West Chester PA Child Endangerment Charges
Child endangerment is a broad term that can apply to a variety of situations. People often associate child endangerment with child abuse, but the charge can be applied in a plethora of situations. In Pennsylvania, any time a child’s health or safety is jeopardized while under supervision of an adult, the caregiver could face criminal charges.
Being charged with child endangerment can have serious consequences on your life. If you are convicted, you could face jail time, fines or both. However, the penalties could be increased if there is a course of conduct endangering the child. A skilled attorney can help you fight the charges.
If you are an adult who cares for a minor child, you have a legal responsibility to make sure that child is not placed in any type of dangerous situation. Should you fail to protect that child, or you let the child be placed in a dangerous, inappropriate or unhealthy situation, the state of Pennsylvania punishes this crime under the Child Endangerment Statutes. (The crime of child endangerment is detailed under 18 Pennsylvania Criminal Statutes, Section 4304).
Under this law, not only is the parent, guardian or other person who supervises the welfare of a child responsible for that child’s care, protection and support, but a person who employs or supervises a person in charge of the child’s welfare is also responsible. A person can also be charged with child endangerment for preventing or interfering in an official capacity with making a report of suspected child abuse.
West Chester Endangering the Welfare of a Child Attorney
Child endangerment charges can have a substantial impact on your life and your family relationships. It is important to fight these charges and work to avoid a conviction. The child endangerment defense attorneys at Ciccarelli Law Offices are experienced in handling these cases and they can work one-on-one with you to find the best defense for the charges.
Call us at (610) 692-8700 to schedule a free consultation. We are based in West Chester and have office locations across the region, including in Philadelphia, King of Prussia, Plymouth Meeting, Kennett Square, Radnor, Springfield, Malvern and Lancaster. We serve clients in Chester County, Lancaster County, Montgomery County and Delaware County.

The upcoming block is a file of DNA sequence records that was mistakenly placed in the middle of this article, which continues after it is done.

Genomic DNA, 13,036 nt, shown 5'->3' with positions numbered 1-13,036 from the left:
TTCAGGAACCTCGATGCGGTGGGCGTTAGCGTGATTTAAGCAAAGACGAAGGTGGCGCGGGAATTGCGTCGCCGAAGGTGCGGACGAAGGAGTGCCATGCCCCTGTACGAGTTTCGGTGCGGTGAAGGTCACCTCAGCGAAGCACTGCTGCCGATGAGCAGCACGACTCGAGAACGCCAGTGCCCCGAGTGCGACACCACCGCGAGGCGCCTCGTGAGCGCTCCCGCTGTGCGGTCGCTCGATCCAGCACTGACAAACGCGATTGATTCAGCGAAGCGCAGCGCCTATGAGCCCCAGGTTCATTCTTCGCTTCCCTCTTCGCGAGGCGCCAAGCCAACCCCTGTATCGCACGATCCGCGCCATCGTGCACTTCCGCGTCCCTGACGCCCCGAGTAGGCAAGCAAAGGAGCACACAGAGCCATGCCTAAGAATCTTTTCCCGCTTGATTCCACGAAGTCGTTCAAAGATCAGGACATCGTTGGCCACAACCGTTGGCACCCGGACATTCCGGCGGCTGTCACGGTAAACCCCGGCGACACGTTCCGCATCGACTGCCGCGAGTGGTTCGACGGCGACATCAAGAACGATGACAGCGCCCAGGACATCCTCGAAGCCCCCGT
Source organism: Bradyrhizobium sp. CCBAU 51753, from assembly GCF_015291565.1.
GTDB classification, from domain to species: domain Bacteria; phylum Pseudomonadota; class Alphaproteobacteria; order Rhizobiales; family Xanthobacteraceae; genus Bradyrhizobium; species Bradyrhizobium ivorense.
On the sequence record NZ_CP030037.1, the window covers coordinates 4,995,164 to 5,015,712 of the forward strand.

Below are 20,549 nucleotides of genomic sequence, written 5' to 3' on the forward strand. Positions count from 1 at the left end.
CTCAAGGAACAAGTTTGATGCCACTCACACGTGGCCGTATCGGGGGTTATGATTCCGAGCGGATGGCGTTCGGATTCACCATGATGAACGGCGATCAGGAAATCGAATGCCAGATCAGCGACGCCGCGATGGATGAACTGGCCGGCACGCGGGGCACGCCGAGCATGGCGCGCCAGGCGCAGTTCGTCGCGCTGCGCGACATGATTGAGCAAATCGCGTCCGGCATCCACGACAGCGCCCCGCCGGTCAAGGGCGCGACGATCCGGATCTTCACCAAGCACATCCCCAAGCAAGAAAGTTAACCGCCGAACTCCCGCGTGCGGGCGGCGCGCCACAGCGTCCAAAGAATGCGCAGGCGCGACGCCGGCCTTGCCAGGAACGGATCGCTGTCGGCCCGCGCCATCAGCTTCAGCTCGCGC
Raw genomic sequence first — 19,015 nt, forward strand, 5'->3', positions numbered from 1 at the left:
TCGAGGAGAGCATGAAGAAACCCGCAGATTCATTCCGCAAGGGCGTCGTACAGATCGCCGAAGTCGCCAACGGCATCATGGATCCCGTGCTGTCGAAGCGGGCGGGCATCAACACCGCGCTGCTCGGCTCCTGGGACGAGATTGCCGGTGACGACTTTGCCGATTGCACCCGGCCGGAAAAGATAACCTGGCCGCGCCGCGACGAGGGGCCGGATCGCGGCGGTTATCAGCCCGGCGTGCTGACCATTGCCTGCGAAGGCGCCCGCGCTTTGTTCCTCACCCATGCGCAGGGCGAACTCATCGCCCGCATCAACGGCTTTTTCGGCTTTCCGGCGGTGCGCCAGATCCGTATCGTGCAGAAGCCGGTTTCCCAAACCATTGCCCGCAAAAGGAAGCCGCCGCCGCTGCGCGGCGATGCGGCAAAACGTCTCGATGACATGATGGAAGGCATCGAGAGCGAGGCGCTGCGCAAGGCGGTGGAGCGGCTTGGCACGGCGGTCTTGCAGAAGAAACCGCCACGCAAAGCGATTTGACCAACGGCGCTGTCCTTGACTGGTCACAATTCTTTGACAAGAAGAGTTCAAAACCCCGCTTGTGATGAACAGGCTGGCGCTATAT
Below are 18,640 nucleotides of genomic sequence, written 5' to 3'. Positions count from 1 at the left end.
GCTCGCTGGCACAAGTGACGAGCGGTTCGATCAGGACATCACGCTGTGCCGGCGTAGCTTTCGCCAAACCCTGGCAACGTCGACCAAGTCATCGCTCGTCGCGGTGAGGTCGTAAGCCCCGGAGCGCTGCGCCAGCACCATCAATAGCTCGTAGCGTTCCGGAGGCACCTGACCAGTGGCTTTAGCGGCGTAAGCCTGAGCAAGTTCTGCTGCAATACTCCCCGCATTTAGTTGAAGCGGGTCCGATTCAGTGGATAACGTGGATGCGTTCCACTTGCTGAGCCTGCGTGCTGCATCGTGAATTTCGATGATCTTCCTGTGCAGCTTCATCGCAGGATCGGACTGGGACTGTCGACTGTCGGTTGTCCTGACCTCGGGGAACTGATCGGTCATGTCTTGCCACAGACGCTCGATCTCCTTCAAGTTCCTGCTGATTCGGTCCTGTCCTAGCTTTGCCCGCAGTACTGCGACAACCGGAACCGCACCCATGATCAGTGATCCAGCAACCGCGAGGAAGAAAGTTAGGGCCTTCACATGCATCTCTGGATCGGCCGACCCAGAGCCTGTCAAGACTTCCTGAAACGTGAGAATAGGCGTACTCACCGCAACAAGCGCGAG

Examples of Child Endangerment
Some of the most common instances of child endangerment include the following:
· Driving while impaired with a child in the vehicle;
· Possessing illegal drugs while in the presence of a child or children;
· Doing illegal drugs while in the presence of a child or children;
· A spousal argument which escalates to the point the child is accidentally injured;
· Manufacturing drugs in the presence of a child;
· Leaving a child in an unsafe area, unsupervised;
· Bodily injury as a result of unreasonable corporal punishment;
· Serving alcohol to an underage minor;
· Leaving a child unattended in a vehicle;
· Failure to report suspected child abuse;
· Allowing a child to ride on the back of an ATV with no safety restraint system;
· Neglect of a child in an overly hot or cold room for more than 24 hours with no water or food;
· Failure to seek medical attention for the child, or
· Forcing a child to live in squalid conditions.
You might be surprised to know just how common endangering the welfare of a child really is. This is largely due to the fact that any situation in which the safety of a child appears to be compromised could be misconstrued as child endangerment. The courts will usually apply the standard of the behavior of an “average” parent or guardian. This means they will determine if you behaved in a manner which is substantially similar to the way another reasonable parent or guardian would have behaved.
Penalties for Child Endangerment in the State of Pennsylvania